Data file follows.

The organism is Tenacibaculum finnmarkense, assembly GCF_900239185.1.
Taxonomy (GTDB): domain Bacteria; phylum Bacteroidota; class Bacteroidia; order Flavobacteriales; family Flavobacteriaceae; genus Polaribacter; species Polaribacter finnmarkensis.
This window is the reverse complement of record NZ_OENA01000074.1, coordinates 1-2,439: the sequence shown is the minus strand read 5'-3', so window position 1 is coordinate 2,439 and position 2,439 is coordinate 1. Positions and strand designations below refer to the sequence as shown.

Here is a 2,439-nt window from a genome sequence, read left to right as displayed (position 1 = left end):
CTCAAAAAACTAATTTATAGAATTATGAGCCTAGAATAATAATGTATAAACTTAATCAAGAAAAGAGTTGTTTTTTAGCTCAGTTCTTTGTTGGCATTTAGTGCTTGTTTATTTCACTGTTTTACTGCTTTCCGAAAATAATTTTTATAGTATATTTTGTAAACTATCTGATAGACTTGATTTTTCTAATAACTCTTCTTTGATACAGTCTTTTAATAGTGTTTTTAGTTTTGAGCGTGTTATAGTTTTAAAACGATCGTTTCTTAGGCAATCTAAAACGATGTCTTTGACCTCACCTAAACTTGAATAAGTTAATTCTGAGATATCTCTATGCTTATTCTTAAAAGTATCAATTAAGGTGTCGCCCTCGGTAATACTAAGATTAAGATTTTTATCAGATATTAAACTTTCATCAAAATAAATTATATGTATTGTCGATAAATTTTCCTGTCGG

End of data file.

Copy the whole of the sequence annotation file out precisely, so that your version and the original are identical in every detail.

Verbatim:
The organism is Tenacibaculum finnmarkense, assembly GCF_900239185.1.
Taxonomy (GTDB): domain Bacteria; phylum Bacteroidota; class Bacteroidia; order Flavobacteriales; family Flavobacteriaceae; genus Polaribacter; species Polaribacter finnmarkensis.
This window is the reverse complement of record NZ_OENA01000074.1, coordinates 1-2,439: the sequence shown is the minus strand read 5'-3', so window position 1 is coordinate 2,439 and position 2,439 is coordinate 1. Positions and strand designations below refer to the sequence as shown.

Here is a 2,439-nt window from a genome sequence, read left to right as displayed (position 1 = left end):
CTCAAAAAACTAATTTATAGAATTATGAGCCTAGAATAATAATGTATAAACTTAATCAAGAAAAGAGTTGTTTTTTAGCTCAGTTCTTTGTTGGCATTTAGTGCTTGTTTATTTCACTGTTTTACTGCTTTCCGAAAATAATTTTTATAGTATATTTTGTAAACTATCTGATAGACTTGATTTTTCTAATAACTCTTCTTTGATACAGTCTTTTAATAGTGTTTTTAGTTTTGAGCGTGTTATAGTTTTAAAACGATCGTTTCTTAGGCAATCTAAAACGATGTCTTTGACCTCACCTAAACTTGAATAAGTTAATTCTGAGATATCTCTATGCTTATTCTTAAAAGTATCAATTAAGGTGTCGCCCTCGGTAATACTAAGATTAAGATTTTTATCAGATATTAAACTTTCATCAAAATAAATTATATGTATTGTCGATAAATTTTCCTGTCGG